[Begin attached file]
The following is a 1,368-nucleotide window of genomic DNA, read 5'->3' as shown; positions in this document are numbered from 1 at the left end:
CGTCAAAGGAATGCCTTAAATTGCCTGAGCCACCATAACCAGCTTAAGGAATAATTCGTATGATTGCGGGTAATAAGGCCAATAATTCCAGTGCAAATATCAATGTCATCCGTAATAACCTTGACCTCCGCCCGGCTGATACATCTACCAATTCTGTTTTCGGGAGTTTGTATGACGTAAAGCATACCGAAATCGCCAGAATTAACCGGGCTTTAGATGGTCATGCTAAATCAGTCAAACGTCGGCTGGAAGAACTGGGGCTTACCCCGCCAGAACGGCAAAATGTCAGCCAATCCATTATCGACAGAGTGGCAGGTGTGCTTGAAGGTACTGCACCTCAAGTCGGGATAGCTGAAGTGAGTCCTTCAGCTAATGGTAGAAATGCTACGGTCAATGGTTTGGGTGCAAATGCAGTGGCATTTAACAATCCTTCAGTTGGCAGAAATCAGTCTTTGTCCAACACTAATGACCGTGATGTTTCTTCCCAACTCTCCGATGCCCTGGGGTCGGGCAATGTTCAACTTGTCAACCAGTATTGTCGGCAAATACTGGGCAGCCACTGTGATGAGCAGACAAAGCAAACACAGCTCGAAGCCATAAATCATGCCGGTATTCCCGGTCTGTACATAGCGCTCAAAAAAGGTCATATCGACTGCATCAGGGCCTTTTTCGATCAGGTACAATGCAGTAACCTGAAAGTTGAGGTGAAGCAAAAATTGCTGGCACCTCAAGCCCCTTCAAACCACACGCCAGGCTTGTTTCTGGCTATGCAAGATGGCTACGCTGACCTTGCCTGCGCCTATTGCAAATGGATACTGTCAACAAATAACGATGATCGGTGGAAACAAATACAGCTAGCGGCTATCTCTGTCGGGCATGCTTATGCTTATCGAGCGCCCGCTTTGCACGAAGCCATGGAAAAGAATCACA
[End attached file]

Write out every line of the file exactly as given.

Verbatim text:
The following is a 1,368-nucleotide window of genomic DNA, read 5'->3' as shown; positions in this document are numbered from 1 at the left end:
CGTCAAAGGAATGCCTTAAATTGCCTGAGCCACCATAACCAGCTTAAGGAATAATTCGTATGATTGCGGGTAATAAGGCCAATAATTCCAGTGCAAATATCAATGTCATCCGTAATAACCTTGACCTCCGCCCGGCTGATACATCTACCAATTCTGTTTTCGGGAGTTTGTATGACGTAAAGCATACCGAAATCGCCAGAATTAACCGGGCTTTAGATGGTCATGCTAAATCAGTCAAACGTCGGCTGGAAGAACTGGGGCTTACCCCGCCAGAACGGCAAAATGTCAGCCAATCCATTATCGACAGAGTGGCAGGTGTGCTTGAAGGTACTGCACCTCAAGTCGGGATAGCTGAAGTGAGTCCTTCAGCTAATGGTAGAAATGCTACGGTCAATGGTTTGGGTGCAAATGCAGTGGCATTTAACAATCCTTCAGTTGGCAGAAATCAGTCTTTGTCCAACACTAATGACCGTGATGTTTCTTCCCAACTCTCCGATGCCCTGGGGTCGGGCAATGTTCAACTTGTCAACCAGTATTGTCGGCAAATACTGGGCAGCCACTGTGATGAGCAGACAAAGCAAACACAGCTCGAAGCCATAAATCATGCCGGTATTCCCGGTCTGTACATAGCGCTCAAAAAAGGTCATATCGACTGCATCAGGGCCTTTTTCGATCAGGTACAATGCAGTAACCTGAAAGTTGAGGTGAAGCAAAAATTGCTGGCACCTCAAGCCCCTTCAAACCACACGCCAGGCTTGTTTCTGGCTATGCAAGATGGCTACGCTGACCTTGCCTGCGCCTATTGCAAATGGATACTGTCAACAAATAACGATGATCGGTGGAAACAAATACAGCTAGCGGCTATCTCTGTCGGGCATGCTTATGCTTATCGAGCGCCCGCTTTGCACGAAGCCATGGAAAAGAATCACA